Down in the Vale with Davie and Grace

Nearly two years ago, I wrote a blog post A Tale of Cards and Coiners about my trip to Yorkshireland when the first lockdown eased. I’d discovered a piece of local history that I’d had no idea about; that bit of history has now been brought to life on the telly. Well, it’s a three-part drama prequelling a novel based on events that happened around the Calder Valley in the later eighteenth century. Yes, that, oh so happy valley is on the TV again! I had wondered at the time if this was something that Sally Wainwright might take an interest in (well, she’s made Gentleman Jack about a local historical character).

Shane Meadows (known for This Is England) is the chap behind The Gallows Pole, starting it back to when David Hartley (the later leader of the Cragg Vale Coiners) returns home from being away in Birmingham for seven years. Those years had seen the onset of the industrial revolution which caused major upheavals for weavers and land labourers in places like the Calder Valley, many had to leave to find work in the new mills.

The opening scenes are of Hartley staggering across the moors, it’s all quite trippy, who/what are the weird stag men figures? Are they real or hallucinations? Then the opening titles kicked in, oh, they’re good, brilliantly done, they promise so much. Well, I wasn’t disappointed, that was a cracking first episode for me! This being Shane Meadows there’s quite a few first-time actors in there; he has all his cast working together, improvising to get into their characters, for quite some time before filming; and even then Meadows doesn’t have a full script, just outlines for the actors to follow.

My favourite scene from the first episode is when David steps outside from his father’s wake for some air, to discover that the girl he was courting before he went away is also outside and does not want to see or talk to him (so she says). David ends up sitting on steps round the corner from where Grace is sitting, and boy, she starts talking! Both are obviously quite shook up from seeing each other again; it was a lovely moment, tentative, angry, funny, coy, even a bit flirty by the end, testing each other out.

And it took me sooo long to figure out where I knew Grace’s voice from – Downton Abbey, she was Daisy, would never have figured it out from her face but the voice was so familiar (no, I didn’t cheat). I did a few double-takes at one character Tom, he had a real look of Tom Hardy but it was one of the first-time actors (Dave Perkins), I suspect it won’t be his last.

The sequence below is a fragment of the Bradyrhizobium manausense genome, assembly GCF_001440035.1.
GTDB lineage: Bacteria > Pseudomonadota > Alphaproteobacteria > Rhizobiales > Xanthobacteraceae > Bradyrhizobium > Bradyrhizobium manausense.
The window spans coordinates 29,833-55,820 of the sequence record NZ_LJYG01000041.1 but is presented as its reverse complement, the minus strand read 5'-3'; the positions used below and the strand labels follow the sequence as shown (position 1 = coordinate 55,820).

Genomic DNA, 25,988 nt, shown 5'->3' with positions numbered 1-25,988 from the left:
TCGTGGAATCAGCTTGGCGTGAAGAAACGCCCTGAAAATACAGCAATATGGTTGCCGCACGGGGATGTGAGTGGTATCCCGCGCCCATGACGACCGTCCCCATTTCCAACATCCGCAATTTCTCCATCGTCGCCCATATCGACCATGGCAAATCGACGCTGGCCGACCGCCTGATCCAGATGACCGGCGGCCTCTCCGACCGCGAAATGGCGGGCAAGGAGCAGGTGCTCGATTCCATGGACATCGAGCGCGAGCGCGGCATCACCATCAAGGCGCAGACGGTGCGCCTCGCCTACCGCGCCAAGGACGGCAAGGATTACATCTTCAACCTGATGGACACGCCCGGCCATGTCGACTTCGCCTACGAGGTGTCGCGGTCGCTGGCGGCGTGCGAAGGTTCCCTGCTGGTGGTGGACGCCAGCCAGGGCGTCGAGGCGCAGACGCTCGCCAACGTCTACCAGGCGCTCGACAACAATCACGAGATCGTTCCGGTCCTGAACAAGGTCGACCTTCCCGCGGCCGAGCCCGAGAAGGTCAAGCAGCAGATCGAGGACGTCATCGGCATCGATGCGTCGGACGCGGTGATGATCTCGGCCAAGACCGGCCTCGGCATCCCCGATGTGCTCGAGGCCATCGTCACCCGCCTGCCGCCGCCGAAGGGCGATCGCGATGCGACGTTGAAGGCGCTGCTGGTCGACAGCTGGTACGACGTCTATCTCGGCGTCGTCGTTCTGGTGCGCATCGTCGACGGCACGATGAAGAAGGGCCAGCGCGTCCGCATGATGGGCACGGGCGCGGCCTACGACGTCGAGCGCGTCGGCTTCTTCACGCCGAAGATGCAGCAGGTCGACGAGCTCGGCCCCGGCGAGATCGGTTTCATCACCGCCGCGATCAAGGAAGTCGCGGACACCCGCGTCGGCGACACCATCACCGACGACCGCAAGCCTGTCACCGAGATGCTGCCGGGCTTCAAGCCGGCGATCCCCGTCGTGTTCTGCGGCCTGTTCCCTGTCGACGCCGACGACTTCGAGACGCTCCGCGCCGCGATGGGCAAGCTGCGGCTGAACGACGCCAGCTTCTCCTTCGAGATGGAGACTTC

Much of the filming was done in the area, in Heptonstall and Hebden Bridge, just along the valley from Mytholmroyd and Cragg Vale (where David Hartley lived). I know the road through Cragg Vale up on to the moors very well, been along it many many times, with no idea that this was once the birthplace of a counterfeiting enterprise that almost toppled the British economy! Oh, one thing that struck me watching the first episode – the drystone walls. They’re quite dilapidated in areas now, but back in the late 1700’s they would’ve probably been in better condition than they are today (funny, the thoughts that pop into your head!)

No doubt the series will help attract yet more tourists to the area. I did get a copy of The Cragg Vale Coiners Walk but never got round to doing it, if this fine weather keeps up I shall give it a go next time I’m down. I might also pop into the Heptonstall Museum which has recently reopened (the local council had previously closed it as unviable), one of it’s rooms was used as a set in The Gallows Pole. The museum is open from Thursday to Sunday 11am – 4pm. It’s not far from the graveyard where David Hartley was buried after his hanging in York.

If you’re an energetic type you can walk up to Heptonstall from Hebden Bridge! (well, a very energetic type, it is a very steep climb) There are two fine pubs up there, The White Lion and the Cross Inn, both frequented by coiners back in the day. The place is literally steeped in history, sorry, I just had to get that in.

It’s rather late, I must to bed. Goodnight!

If music be the food of love…?

It’s been a tad sunny in Edinburgh, and warm too! Summer concerts at Murrayfield are back, Harry Styles was playing the other evening, feather boas everywhere! I hadn’t been paying attention, so first thought was, oh my god, so many hen parties in one day?! The bands playing on Waverley Bridge had a fine day of it providing pre-show entertainment.

Naturally, The Kennedy’s Project were there taking turns with other buskers, they always pull a good crowd anyway, but the sunshine and Styles fans really busied things up! I had things to do, so couldn’t hang around but as I went past I thought the band were louder than usual, did they feel the crowd’s enthusiasm and cranked up the volume? It is a fairly noisy area with all the traffic and people, a few steps further on and you’d hardly be aware of any live music – unless it’s bagpipes.

There’s plenty of areas in the city centre where buskers set up and play, and since the dark days of lockdowns there have been plenty of buskers around to add a little sparkle to the day. Why, I might not have become aware of the awesomeness of Ol’Times if I hadn’t happened upon them busking. They packed out Whistlebinkies and no doubt other venues across the UK, by busking locally to promote themselves and help finance the tour.